Big cement manufacturers allow inspection of imported products
Three of the country’s biggest cement manufacturers have offered to waive their exemptions from inspection procedures for their imported cement shipments, the head of Cement Manufacturers Association of the Philippines (Cemap) said.
In a letter dated August 24 and addressed to Trade and Industry Secretary Ramon Lopez, Cemap president Ernesto M. Ordoñez said Cement Philippines, Inc., Cemex Holdings Philippines, Inc. and the Republic Cement Group have agreed to subject themselves to the same rules currently imposed on importers.
This comes on the heels of complaints surrounding department administrative order (DAO) 17-02, as amended by DAO 17-05, which requires cement imports to secure an import commodity clearance (ICC). However, those imported by manufacturers with operating integrated cement plants here are not covered.
Ordoñez said cement manufacturers were being treated differently than other firms that purely import their products “because of their lower risk category consistent with World Trade Organization (WTO) rules.”
The industry head said he personally spoke to the chief executives of the three companies.
He said he also reached out to Holcim Philippines, Inc., which has yet to give a position on the matter.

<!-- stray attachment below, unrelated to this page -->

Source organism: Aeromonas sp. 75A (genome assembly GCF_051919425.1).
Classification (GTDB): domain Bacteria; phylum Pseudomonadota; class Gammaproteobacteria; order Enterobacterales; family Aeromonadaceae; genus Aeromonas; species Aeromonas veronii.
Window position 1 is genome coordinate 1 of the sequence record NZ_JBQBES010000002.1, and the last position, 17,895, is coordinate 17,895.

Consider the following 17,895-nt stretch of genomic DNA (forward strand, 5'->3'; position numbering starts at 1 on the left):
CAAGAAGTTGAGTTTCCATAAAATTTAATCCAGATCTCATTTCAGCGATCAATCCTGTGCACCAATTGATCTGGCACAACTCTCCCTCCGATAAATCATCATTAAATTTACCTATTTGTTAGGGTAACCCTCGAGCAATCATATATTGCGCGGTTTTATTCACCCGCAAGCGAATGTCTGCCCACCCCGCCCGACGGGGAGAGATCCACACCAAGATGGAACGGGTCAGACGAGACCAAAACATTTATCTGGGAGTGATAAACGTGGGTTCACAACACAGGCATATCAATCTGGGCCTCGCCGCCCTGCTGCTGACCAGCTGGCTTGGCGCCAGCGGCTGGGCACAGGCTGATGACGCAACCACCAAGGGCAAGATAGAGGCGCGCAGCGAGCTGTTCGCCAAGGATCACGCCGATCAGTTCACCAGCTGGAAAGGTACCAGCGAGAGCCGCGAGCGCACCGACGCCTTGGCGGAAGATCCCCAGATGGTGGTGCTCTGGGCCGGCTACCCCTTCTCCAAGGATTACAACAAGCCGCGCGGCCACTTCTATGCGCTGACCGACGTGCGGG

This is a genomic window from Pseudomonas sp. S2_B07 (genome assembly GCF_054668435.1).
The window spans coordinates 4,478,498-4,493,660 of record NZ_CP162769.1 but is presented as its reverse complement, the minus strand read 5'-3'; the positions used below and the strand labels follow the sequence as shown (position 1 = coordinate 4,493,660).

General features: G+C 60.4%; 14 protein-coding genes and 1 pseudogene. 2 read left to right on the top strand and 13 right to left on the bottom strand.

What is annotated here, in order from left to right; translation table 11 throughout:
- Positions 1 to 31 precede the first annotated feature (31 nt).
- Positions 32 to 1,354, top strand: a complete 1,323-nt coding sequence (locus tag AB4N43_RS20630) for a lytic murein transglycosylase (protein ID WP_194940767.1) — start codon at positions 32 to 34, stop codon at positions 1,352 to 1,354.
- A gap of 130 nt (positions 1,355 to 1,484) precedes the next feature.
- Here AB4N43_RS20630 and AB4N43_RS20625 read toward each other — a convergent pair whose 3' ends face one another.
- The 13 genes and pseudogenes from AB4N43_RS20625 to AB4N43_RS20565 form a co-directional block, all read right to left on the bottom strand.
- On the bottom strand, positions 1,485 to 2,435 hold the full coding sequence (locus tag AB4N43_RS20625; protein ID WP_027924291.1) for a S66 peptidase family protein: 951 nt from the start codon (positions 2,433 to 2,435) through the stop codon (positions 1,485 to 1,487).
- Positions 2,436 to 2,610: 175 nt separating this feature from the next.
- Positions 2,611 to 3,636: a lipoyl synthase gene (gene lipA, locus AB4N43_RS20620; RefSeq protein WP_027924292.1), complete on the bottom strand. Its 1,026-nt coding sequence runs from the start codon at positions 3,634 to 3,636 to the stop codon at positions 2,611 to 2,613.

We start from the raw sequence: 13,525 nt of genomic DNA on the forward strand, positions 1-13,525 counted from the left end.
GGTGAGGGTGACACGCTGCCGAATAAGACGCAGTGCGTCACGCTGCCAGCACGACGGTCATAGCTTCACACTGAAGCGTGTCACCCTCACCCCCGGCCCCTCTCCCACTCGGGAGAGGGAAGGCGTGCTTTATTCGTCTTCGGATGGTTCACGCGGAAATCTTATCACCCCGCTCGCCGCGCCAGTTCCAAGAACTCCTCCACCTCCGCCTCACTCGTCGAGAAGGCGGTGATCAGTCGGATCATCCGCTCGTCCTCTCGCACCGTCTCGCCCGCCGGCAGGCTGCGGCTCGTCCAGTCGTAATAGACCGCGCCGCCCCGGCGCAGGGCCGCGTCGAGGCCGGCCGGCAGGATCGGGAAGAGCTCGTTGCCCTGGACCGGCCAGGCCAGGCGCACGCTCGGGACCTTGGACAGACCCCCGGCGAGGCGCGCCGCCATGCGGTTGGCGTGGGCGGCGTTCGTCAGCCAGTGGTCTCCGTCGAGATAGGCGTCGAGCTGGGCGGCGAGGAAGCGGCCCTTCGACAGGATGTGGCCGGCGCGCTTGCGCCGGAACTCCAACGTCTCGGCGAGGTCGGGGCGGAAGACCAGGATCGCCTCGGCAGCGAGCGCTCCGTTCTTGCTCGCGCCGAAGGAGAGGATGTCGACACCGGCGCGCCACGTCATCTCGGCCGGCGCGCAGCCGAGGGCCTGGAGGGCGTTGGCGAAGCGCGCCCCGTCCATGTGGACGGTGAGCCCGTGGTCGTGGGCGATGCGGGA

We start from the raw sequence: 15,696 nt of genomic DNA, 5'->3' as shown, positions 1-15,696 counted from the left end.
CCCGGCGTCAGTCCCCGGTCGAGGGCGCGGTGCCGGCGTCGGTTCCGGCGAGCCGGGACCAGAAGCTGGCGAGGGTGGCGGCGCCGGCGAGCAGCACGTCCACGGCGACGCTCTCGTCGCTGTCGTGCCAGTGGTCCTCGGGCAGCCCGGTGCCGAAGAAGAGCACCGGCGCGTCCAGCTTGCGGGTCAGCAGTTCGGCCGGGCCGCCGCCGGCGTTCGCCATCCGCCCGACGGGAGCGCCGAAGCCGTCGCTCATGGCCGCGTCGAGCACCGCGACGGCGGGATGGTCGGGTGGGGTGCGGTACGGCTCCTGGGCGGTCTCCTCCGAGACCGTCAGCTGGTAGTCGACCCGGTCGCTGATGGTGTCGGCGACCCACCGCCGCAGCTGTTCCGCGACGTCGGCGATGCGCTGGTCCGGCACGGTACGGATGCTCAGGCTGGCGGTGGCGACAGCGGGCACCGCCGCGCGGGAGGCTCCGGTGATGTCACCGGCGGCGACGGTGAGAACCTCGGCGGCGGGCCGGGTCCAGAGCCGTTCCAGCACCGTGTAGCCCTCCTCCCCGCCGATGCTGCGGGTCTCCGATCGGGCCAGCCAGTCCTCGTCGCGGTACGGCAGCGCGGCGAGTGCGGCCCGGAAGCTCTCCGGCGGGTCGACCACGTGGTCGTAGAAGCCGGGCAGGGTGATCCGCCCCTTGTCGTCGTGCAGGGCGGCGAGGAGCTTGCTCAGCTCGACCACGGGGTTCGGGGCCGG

Given this, “Cemap cannot take an official position until there is unanimity,” Ordoñez said.
“In essence, Taiheyo, Cemex, and Republic are willing to undergo the same shipment inspection as the traders,” he added.
Moreover, Ordoñez also said in the letter that the three cement companies’ sampling and testing of imports should be conducted in the Philippines and should conform to Philippine National Standards (PNS) before being released to the market.
Converting test results using standards from other countries to local PNS “may not be accurate,” he said.
He also said not to rely on Pre-Shipment Quality Inspection (PSQI), which is done at the cement’s point of origin or manufacture overseas, because of integrity concerns.
The initiative on the part of cement manufacturers comes more than a week after the DTI issued a draft DAO which was supposed “to clarify and resolve certain procedural issues” surrounding DAO 17-02, as amended by DAO 17-05.
The draft DAO, posted on the website of the DTI-Bureau of Philippine Standards on August 14, omits the provision that currently allows an exemption for cement manufacturers with integrated cement plans from having to secure an ICC.
The Philippine Cement Importers Association (PCIA) called the draft a “welcome development,” but the group was staying cautious ahead of the final form of the document.